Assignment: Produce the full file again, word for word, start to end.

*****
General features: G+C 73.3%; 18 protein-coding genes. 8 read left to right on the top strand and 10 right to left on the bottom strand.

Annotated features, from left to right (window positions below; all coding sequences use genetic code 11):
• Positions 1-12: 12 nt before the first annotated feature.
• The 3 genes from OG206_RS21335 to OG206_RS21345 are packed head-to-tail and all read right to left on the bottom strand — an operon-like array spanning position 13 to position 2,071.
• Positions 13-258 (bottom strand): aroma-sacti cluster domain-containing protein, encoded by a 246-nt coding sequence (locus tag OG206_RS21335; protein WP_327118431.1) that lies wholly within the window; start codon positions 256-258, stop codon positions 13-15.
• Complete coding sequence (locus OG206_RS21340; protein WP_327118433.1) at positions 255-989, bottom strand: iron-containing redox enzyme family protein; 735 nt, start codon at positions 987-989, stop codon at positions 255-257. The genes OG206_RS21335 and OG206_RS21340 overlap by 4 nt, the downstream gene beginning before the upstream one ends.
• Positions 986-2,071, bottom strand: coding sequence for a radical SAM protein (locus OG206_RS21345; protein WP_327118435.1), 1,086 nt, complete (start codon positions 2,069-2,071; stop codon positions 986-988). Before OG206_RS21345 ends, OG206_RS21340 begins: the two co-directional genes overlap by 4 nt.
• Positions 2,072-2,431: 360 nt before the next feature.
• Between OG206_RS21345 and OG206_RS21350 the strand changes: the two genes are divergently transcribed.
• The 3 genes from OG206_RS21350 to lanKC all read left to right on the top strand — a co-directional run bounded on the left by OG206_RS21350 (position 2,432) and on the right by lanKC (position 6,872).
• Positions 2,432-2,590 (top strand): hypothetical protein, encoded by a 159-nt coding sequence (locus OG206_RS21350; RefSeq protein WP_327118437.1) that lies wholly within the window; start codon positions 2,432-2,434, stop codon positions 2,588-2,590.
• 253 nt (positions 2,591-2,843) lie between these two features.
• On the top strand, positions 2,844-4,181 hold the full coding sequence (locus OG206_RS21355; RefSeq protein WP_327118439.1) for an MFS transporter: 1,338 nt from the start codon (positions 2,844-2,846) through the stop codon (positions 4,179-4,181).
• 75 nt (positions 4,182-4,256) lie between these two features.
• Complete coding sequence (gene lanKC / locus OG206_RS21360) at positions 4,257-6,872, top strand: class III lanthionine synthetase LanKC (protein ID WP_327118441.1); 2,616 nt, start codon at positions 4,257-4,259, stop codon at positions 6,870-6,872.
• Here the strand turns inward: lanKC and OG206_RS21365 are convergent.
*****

General features: G+C 73.3%; 18 protein-coding genes. 8 read left to right on the top strand and 10 right to left on the bottom strand.

Annotated features, from left to right (window positions below; all coding sequences use genetic code 11):
• Positions 1-12: 12 nt before the first annotated feature.
• The 3 genes from OG206_RS21335 to OG206_RS21345 are packed head-to-tail and all read right to left on the bottom strand — an operon-like array spanning position 13 to position 2,071.
• Positions 13-258 (bottom strand): aroma-sacti cluster domain-containing protein, encoded by a 246-nt coding sequence (locus tag OG206_RS21335; protein WP_327118431.1) that lies wholly within the window; start codon positions 256-258, stop codon positions 13-15.
• Complete coding sequence (locus OG206_RS21340; protein WP_327118433.1) at positions 255-989, bottom strand: iron-containing redox enzyme family protein; 735 nt, start codon at positions 987-989, stop codon at positions 255-257. The genes OG206_RS21335 and OG206_RS21340 overlap by 4 nt, the downstream gene beginning before the upstream one ends.
• Positions 986-2,071, bottom strand: coding sequence for a radical SAM protein (locus OG206_RS21345; protein WP_327118435.1), 1,086 nt, complete (start codon positions 2,069-2,071; stop codon positions 986-988). Before OG206_RS21345 ends, OG206_RS21340 begins: the two co-directional genes overlap by 4 nt.
• Positions 2,072-2,431: 360 nt before the next feature.
• Between OG206_RS21345 and OG206_RS21350 the strand changes: the two genes are divergently transcribed.
• The 3 genes from OG206_RS21350 to lanKC all read left to right on the top strand — a co-directional run bounded on the left by OG206_RS21350 (position 2,432) and on the right by lanKC (position 6,872).
• Positions 2,432-2,590 (top strand): hypothetical protein, encoded by a 159-nt coding sequence (locus OG206_RS21350; RefSeq protein WP_327118437.1) that lies wholly within the window; start codon positions 2,432-2,434, stop codon positions 2,588-2,590.
• 253 nt (positions 2,591-2,843) lie between these two features.
• On the top strand, positions 2,844-4,181 hold the full coding sequence (locus OG206_RS21355; RefSeq protein WP_327118439.1) for an MFS transporter: 1,338 nt from the start codon (positions 2,844-2,846) through the stop codon (positions 4,179-4,181).
• 75 nt (positions 4,182-4,256) lie between these two features.
• Complete coding sequence (gene lanKC / locus OG206_RS21360) at positions 4,257-6,872, top strand: class III lanthionine synthetase LanKC (protein ID WP_327118441.1); 2,616 nt, start codon at positions 4,257-4,259, stop codon at positions 6,870-6,872.
• Here the strand turns inward: lanKC and OG206_RS21365 are convergent.